Hey! I’m Julie. I’m a writer, business-finance grad, and investor here to help people like you invest without fear.

Mortgage-free homeowner.

Debt-free investor.

Reformed rule follower.



You are way too busy and overwhelmed to deal with financial complexity. You’d love a systematic way to understand your choices and make good decisions.


You want to own part of a company that inspires you, but feel conflicted because you’ve heard investing in individual stocks is foolish. You’d like to discover when buying a good company makes sense.


You wonder if investing is only for rich people with high incomes and inherited wealth. You appreciate reassurance that those who are “average” earners can start investing and building wealth.


You see stock symbols with arrows pointing up and down but aren’t sure what they mean — except “up” seems to generate excitement and “down,” fear. You already know there’s not an easy path to riches but you’d like to be content with your investments no matter what happens in the short term.

I guess my point here is that regular people can become wealthy.

When I was in college studying business and finance, I worked a part-time job as an RA (Resident Assistant) in the Housing Department. One of the administrators in the Central Office at the university was “independently wealthy,” having been an original investor in Food Lion (a retail grocery store started in Salisbury, NC.) Her investment of $1,000 several years prior had grown to over $1 million in the early 1980s.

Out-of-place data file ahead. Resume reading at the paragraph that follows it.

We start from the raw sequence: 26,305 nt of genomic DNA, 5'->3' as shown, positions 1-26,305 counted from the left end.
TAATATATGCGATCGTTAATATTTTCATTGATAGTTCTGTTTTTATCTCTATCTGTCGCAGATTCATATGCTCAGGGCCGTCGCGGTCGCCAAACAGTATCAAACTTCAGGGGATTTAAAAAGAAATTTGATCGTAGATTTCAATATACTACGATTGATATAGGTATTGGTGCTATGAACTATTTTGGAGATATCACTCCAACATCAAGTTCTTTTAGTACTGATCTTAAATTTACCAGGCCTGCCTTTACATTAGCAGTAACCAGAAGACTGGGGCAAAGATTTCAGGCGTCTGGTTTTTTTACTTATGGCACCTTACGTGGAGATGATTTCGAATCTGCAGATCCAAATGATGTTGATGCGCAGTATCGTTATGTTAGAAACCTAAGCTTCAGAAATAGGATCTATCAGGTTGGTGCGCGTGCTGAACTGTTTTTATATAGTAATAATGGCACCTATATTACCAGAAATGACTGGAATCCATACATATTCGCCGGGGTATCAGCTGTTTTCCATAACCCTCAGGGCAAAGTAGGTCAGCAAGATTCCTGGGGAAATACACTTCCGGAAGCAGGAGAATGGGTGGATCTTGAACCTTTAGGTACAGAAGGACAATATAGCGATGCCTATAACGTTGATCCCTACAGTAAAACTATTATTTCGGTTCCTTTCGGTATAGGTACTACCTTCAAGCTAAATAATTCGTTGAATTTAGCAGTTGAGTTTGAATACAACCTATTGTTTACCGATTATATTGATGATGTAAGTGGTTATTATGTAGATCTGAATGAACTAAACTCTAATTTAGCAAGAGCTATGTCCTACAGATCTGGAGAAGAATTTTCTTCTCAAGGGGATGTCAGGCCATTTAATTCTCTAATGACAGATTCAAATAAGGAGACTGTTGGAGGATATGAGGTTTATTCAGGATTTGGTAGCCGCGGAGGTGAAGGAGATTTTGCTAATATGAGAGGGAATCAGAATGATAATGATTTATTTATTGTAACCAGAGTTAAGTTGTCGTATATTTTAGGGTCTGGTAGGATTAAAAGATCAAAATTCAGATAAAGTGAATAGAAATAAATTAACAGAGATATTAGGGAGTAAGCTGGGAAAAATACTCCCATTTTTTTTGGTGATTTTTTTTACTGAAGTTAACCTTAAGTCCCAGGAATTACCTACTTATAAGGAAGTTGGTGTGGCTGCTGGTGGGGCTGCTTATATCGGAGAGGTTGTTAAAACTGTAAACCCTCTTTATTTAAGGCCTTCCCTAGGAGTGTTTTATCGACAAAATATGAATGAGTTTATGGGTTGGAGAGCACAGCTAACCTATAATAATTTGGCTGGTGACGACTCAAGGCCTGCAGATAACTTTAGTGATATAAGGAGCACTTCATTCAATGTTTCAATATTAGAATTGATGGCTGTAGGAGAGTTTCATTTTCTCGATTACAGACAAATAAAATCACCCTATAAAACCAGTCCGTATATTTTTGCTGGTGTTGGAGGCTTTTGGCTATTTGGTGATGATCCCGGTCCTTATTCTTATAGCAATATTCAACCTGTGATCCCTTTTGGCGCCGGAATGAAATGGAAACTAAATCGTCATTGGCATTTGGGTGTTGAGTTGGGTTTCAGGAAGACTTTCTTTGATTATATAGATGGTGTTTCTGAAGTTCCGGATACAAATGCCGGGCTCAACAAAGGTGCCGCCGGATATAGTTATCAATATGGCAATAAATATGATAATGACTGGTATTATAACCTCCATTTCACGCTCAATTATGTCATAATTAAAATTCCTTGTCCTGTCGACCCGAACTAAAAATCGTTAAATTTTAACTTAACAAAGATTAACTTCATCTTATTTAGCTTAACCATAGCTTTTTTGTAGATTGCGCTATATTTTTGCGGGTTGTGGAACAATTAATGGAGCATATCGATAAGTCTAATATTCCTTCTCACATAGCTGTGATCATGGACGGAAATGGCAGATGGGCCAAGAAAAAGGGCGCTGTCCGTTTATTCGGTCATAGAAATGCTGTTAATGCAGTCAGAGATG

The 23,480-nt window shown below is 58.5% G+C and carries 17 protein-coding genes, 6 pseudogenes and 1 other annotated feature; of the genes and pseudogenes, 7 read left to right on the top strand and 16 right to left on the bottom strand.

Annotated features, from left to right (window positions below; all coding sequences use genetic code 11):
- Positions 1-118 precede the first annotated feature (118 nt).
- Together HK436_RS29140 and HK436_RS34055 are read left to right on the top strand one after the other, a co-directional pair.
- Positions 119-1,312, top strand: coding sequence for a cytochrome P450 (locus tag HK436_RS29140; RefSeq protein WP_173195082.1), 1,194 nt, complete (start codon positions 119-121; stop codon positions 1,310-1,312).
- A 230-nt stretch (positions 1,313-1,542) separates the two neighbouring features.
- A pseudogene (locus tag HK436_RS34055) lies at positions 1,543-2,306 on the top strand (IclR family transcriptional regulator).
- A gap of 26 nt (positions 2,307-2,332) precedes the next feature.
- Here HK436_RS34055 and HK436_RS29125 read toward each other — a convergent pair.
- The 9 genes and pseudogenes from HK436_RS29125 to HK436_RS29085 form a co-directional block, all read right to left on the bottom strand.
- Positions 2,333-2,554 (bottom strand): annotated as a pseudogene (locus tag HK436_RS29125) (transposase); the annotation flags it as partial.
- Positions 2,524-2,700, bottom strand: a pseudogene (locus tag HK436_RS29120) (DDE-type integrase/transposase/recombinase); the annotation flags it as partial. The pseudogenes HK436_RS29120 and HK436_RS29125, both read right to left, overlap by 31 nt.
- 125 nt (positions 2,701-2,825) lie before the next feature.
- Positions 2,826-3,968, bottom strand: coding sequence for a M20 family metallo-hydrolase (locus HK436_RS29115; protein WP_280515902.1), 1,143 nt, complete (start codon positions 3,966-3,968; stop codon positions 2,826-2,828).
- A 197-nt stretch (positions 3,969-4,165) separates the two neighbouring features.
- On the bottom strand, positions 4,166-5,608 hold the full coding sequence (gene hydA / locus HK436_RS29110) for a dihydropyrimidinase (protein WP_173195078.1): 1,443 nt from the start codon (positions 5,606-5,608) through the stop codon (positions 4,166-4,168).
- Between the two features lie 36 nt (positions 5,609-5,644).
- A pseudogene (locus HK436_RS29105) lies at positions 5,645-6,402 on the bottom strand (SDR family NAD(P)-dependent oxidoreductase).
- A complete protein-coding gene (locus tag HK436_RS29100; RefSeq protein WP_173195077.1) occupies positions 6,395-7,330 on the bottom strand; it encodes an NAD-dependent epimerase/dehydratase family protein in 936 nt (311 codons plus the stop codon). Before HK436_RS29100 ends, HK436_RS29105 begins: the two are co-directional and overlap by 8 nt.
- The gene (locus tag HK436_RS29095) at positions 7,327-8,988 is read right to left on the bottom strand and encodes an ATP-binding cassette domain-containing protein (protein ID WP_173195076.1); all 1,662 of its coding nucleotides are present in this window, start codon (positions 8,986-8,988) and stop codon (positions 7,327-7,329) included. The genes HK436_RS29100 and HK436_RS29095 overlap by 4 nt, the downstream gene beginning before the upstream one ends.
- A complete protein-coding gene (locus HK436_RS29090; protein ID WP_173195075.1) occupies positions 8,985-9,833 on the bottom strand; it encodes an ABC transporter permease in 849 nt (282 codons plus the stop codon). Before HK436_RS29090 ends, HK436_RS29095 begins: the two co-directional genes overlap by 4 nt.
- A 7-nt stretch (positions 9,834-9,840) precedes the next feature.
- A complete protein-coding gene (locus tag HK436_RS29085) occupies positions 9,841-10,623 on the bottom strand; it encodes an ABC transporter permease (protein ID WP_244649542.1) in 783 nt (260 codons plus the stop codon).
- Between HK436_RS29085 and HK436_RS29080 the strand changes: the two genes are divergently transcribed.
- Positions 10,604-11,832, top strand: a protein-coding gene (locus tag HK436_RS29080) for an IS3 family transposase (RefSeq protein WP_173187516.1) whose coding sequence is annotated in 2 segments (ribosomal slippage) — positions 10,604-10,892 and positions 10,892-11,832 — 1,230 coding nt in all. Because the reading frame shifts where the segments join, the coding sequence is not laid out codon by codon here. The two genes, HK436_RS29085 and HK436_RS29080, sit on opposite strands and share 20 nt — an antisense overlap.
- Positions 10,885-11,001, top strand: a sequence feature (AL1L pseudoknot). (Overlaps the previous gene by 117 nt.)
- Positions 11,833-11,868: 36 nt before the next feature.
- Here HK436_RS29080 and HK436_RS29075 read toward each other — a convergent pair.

A couple of my RA friends asked me what being an original investor meant and how her wealth transpired. I was surprised that they asked me – as both were extremely bright and high academic achievers while I considered myself average or slightly above average. (I finished college with a 3.2 GPA.) One earned her JD/MBA after undergrad and the other became a dentist.

I felt honored to be asked this question. I explained how buying ownership in a company works and how this woman’s shares had grown in value, making her a wealthy woman well before retirement age. My friends were fascinated by this story and by the concept of finance.

This made me realize that I had knowledge and understanding about finance that other people didn’t – despite their intellectual prowess.

This also made me understand that I could build wealth through investing, that opportunities were everywhere (including small towns and unglamorous businesses), and that even someone “normal,” who didn’t have a high-powered career or a trust fund, could become wealthy.

Since then, I have accumulated wealth through my own investment decisions, especially one in particular with another small-town retailer based in NC.

My aim with Investing to Thrive is to share what I have learned from both my successes and mistakes, and broaden my knowledge through research and writing. Through this process, I may inspire others to become more capable and confident in managing their financial lives.


Julie Rains is a writer and blogger with interests in business, personal finance, and life hacks, including personal and professional development.

She explores investing and related money topics at Investing to Thrive plus gives practical tips and shares honest reflections on personal transformation at Working To Live Differently.

She is the co-author of 10,001 Ways to Live Large on a Small Budget. She has contributed to Wise Bread, American Express OPEN Forum, Loans101, and other online publications.

Julie is a graduate of the University of North Carolina at Chapel Hill with a Bachelor of Science in Business Administration from the Kenan-Flagler School of Business and a Masters-level Certificate in Technology and Communication from the School of Journalism and Mass Communication.